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Food Security Top Priority for Africa at Climate Change Summit

The upcoming climate change summit in Copenhagen comes amid warnings that rising temperatures and changing weather patterns are having a devastating impact on poor countries, especially in sub-Saharan Africa.

Malnourished children in Ethiopia
Malnourished children in Ethiopia

The upcoming climate change summit in Copenhagen comes amid warnings that rising temperatures and changing weather patterns are having a devastating impact on poor countries, especially in sub-Saharan Africa. African leaders are hoping that rich countries at the summit offer to help nations suffering from food shortages.

Severely malnourished children are a common sight at feeding centers across Ethiopia. A quarter century after famine killed one million in this East Africa country, many people still do not get enough to eat.

Sufficient rains have failed for three years in a row. Sun burned stalks lie in fields, unharvested.

Across the Horn of Africa, 20 million people need emergency food aid.
Ted Chaiban is Ethiopia country director for UNICEF. He says droughts that used to hit every few years are now a regular occurrence.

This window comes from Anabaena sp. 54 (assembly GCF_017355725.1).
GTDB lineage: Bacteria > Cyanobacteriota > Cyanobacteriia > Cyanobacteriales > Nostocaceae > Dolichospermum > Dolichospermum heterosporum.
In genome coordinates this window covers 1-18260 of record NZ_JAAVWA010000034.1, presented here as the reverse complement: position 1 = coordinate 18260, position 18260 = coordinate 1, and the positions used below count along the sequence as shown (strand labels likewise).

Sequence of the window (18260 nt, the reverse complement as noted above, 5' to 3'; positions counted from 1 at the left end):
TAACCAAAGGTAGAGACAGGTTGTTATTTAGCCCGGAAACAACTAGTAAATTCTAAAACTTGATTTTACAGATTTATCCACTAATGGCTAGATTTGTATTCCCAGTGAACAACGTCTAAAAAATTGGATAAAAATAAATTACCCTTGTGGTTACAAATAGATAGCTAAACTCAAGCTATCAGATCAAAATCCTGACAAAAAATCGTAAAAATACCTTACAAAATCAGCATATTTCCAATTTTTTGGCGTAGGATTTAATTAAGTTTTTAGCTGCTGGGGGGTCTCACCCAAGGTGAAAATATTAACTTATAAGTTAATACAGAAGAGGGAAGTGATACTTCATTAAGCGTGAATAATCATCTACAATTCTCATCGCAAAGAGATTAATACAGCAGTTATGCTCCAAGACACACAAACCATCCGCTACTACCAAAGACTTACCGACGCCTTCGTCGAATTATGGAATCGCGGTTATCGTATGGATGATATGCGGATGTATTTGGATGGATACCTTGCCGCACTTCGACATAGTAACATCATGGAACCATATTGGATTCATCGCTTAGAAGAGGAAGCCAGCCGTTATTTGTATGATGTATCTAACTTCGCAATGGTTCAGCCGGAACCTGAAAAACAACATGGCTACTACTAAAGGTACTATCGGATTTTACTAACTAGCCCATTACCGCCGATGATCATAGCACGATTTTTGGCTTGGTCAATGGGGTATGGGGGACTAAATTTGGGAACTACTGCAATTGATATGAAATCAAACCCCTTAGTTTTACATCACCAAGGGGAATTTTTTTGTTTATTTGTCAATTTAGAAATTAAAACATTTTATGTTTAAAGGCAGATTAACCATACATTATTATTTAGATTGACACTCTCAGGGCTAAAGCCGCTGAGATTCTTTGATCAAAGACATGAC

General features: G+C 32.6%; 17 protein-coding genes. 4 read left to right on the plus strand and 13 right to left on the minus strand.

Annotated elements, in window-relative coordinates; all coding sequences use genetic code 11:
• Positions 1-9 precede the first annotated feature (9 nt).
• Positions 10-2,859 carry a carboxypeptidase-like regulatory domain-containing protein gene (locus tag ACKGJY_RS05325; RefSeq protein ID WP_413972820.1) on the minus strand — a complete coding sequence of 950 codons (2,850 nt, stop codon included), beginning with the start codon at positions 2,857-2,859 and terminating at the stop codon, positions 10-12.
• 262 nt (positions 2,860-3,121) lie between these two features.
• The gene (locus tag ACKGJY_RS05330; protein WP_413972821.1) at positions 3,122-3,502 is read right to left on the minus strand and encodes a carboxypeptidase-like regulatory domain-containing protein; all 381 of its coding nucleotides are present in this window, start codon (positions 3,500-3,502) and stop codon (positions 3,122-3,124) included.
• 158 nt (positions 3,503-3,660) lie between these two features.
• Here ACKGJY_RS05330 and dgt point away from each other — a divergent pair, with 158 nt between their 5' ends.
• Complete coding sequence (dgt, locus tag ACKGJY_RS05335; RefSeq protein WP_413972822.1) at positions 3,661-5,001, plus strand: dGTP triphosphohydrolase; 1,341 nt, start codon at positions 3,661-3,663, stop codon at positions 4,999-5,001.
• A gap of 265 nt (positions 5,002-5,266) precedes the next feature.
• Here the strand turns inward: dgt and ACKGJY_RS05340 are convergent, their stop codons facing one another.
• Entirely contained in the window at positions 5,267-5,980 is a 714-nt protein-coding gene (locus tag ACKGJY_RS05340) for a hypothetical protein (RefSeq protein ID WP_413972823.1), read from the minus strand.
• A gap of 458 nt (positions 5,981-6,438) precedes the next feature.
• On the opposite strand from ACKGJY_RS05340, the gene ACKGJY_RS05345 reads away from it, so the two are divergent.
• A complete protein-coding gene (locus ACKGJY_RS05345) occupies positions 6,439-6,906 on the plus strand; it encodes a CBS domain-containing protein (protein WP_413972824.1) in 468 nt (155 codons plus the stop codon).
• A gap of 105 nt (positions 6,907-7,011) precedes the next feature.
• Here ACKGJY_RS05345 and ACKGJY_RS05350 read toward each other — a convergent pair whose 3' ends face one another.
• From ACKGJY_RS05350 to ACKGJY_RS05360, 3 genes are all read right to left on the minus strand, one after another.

"We have a situation which is difficult," said Ted Chaiban. "We are in the third year of difficult climatic conditions. El Nino is wreaking havoc with the region."

Ethiopian Prime Minister Meles Zenawi is leading the African delegation to the Copenhagen summit. He says Africa suffers for the sins of wealthy, industrialized nations.

"Africa has contributed virtually nothing to global warming, but it is placed to lose most by climate change," said Meles Zenawi. "Africa is going to be hit hardest and it's going to be hit first. So we as Africans have more at stake than perhaps anybody else except small island states in making sure there is a robust fair and practical agreement in Copenhagen."

African Union Commission Chairman Jean Ping is also on Africa's negotiating team for Copenhagen. He says there's a clear link between crop failures caused by climate change and unrest in several African countries.

"We couldn't feed ourselves," said Jean Ping. "So you saw during that bad period of food crisis we had riots in many cities where the problem of food brought people to demonstrate and to use violence against the authorities." 

The U.N. Food and Agriculture Organization says 31 countries face critical food shortages, the worst of them in drought-plagued East Africa. West Africa also is hard hit. The FAO reports too little rain caused significant livestock losses in Mali, Chad and Niger.

Africa's climate negotiators do not say how much compensation they will seek in Copenhagen. But Prime Minister Meles has suggested $100 billion a year might be reasonable. Much, if not most of that money would come from the United States, the world's largest economy, and the largest emitter of greenhouse gasses.

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